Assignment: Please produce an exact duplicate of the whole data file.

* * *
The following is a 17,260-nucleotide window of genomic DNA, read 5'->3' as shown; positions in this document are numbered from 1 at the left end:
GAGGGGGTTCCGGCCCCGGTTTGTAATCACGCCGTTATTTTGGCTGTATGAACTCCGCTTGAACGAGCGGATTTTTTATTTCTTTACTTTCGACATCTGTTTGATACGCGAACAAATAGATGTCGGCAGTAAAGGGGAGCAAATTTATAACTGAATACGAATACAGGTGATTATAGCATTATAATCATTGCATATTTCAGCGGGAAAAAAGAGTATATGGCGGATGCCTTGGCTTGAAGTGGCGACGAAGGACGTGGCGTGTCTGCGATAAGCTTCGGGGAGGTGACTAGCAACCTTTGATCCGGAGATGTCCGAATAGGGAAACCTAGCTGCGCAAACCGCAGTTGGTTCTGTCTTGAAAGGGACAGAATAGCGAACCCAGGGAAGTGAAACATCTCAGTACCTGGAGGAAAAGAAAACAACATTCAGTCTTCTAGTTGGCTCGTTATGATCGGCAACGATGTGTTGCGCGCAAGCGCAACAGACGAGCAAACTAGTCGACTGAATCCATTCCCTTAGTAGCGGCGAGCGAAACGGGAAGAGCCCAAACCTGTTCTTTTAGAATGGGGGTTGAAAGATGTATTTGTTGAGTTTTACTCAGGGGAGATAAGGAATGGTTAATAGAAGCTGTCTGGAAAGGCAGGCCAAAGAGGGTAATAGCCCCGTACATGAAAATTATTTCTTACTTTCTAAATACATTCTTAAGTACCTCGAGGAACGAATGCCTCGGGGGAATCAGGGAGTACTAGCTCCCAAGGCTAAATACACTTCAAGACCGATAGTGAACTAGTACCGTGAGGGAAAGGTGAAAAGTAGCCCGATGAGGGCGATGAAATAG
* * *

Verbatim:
The following is a 17,260-nucleotide window of genomic DNA, read 5'->3' as shown; positions in this document are numbered from 1 at the left end:
GAGGGGGTTCCGGCCCCGGTTTGTAATCACGCCGTTATTTTGGCTGTATGAACTCCGCTTGAACGAGCGGATTTTTTATTTCTTTACTTTCGACATCTGTTTGATACGCGAACAAATAGATGTCGGCAGTAAAGGGGAGCAAATTTATAACTGAATACGAATACAGGTGATTATAGCATTATAATCATTGCATATTTCAGCGGGAAAAAAGAGTATATGGCGGATGCCTTGGCTTGAAGTGGCGACGAAGGACGTGGCGTGTCTGCGATAAGCTTCGGGGAGGTGACTAGCAACCTTTGATCCGGAGATGTCCGAATAGGGAAACCTAGCTGCGCAAACCGCAGTTGGTTCTGTCTTGAAAGGGACAGAATAGCGAACCCAGGGAAGTGAAACATCTCAGTACCTGGAGGAAAAGAAAACAACATTCAGTCTTCTAGTTGGCTCGTTATGATCGGCAACGATGTGTTGCGCGCAAGCGCAACAGACGAGCAAACTAGTCGACTGAATCCATTCCCTTAGTAGCGGCGAGCGAAACGGGAAGAGCCCAAACCTGTTCTTTTAGAATGGGGGTTGAAAGATGTATTTGTTGAGTTTTACTCAGGGGAGATAAGGAATGGTTAATAGAAGCTGTCTGGAAAGGCAGGCCAAAGAGGGTAATAGCCCCGTACATGAAAATTATTTCTTACTTTCTAAATACATTCTTAAGTACCTCGAGGAACGAATGCCTCGGGGGAATCAGGGAGTACTAGCTCCCAAGGCTAAATACACTTCAAGACCGATAGTGAACTAGTACCGTGAGGGAAAGGTGAAAAGTAGCCCGATGAGGGCGATGAAATAG